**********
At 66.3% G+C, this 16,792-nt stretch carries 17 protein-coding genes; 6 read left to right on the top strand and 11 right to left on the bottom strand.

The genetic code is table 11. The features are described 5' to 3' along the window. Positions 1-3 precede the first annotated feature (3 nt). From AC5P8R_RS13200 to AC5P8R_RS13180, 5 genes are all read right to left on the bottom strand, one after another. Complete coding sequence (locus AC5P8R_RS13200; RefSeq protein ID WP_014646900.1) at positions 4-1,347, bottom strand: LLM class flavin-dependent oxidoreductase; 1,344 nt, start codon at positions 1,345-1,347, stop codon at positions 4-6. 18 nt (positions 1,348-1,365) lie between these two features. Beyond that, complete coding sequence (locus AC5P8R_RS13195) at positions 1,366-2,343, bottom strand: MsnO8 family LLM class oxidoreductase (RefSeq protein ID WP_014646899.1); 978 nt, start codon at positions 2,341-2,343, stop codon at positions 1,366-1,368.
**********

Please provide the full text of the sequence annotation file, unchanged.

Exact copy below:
At 66.3% G+C, this 16,792-nt stretch carries 17 protein-coding genes; 6 read left to right on the top strand and 11 right to left on the bottom strand.

The genetic code is table 11. The features are described 5' to 3' along the window. Positions 1-3 precede the first annotated feature (3 nt). From AC5P8R_RS13200 to AC5P8R_RS13180, 5 genes are all read right to left on the bottom strand, one after another. Complete coding sequence (locus AC5P8R_RS13200; RefSeq protein ID WP_014646900.1) at positions 4-1,347, bottom strand: LLM class flavin-dependent oxidoreductase; 1,344 nt, start codon at positions 1,345-1,347, stop codon at positions 4-6. 18 nt (positions 1,348-1,365) lie between these two features. Beyond that, complete coding sequence (locus AC5P8R_RS13195) at positions 1,366-2,343, bottom strand: MsnO8 family LLM class oxidoreductase (RefSeq protein ID WP_014646899.1); 978 nt, start codon at positions 2,341-2,343, stop codon at positions 1,366-1,368.